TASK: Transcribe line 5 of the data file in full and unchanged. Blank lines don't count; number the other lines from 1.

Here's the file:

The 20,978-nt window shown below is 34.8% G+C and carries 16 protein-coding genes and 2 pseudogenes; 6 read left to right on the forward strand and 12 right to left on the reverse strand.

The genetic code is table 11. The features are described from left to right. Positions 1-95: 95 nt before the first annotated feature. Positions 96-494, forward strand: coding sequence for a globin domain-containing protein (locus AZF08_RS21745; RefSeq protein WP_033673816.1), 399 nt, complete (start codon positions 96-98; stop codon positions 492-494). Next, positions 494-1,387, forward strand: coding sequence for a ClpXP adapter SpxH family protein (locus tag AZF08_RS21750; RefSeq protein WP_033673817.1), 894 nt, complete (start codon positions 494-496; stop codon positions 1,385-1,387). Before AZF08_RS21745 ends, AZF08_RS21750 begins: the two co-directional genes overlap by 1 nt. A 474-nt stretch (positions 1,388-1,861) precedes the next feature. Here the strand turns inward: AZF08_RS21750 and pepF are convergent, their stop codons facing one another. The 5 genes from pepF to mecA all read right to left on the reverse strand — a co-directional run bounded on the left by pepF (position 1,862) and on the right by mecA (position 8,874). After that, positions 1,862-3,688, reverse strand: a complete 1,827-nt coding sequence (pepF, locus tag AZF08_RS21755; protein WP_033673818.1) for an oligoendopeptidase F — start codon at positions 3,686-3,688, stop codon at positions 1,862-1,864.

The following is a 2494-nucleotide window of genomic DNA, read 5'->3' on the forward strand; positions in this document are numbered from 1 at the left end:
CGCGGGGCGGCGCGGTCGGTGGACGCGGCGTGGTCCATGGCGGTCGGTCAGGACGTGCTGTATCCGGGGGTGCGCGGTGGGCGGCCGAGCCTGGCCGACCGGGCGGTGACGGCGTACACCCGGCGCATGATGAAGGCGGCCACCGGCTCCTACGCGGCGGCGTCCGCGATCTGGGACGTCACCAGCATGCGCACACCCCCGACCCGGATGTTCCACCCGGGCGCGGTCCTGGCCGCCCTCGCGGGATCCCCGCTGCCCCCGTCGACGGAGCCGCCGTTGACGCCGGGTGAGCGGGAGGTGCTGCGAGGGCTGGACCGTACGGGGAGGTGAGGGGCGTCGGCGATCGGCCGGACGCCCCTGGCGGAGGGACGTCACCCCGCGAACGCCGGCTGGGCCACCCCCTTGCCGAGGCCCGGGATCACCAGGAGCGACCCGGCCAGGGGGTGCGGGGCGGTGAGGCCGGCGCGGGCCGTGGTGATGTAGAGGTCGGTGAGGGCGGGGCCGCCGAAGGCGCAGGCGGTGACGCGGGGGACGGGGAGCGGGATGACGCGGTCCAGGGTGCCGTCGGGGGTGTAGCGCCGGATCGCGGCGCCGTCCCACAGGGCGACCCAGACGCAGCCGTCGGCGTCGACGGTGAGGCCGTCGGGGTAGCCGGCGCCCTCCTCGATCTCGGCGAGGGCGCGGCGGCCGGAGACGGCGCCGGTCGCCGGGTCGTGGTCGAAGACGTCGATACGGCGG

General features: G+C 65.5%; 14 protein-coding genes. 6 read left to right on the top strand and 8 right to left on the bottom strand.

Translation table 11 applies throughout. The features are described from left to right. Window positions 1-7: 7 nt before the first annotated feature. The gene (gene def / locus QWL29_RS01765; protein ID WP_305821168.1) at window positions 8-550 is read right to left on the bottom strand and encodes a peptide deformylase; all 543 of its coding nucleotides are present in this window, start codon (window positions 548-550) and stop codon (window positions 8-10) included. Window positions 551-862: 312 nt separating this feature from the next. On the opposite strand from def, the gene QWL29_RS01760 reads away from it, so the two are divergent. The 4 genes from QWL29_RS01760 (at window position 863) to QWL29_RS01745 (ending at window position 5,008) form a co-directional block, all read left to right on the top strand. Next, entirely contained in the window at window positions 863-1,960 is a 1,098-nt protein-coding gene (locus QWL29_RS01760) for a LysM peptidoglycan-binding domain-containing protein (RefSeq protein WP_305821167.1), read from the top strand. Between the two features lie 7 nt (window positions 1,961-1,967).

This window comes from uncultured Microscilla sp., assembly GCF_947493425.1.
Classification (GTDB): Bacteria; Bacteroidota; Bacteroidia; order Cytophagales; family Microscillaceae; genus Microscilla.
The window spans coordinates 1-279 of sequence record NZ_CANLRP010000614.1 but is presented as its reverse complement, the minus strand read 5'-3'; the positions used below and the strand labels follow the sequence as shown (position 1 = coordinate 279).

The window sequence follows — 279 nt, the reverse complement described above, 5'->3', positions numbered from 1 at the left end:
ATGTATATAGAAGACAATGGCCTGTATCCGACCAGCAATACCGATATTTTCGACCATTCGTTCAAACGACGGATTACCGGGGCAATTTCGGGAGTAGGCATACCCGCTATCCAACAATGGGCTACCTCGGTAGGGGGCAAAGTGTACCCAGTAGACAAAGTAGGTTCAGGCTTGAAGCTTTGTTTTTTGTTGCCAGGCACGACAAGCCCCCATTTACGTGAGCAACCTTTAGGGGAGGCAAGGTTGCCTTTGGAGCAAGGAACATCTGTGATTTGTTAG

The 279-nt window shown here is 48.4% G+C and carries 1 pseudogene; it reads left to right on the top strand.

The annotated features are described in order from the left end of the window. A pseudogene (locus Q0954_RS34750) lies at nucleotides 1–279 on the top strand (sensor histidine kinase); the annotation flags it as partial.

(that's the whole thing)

General features: G+C 65.5%; 14 protein-coding genes. 6 read left to right on the top strand and 8 right to left on the bottom strand.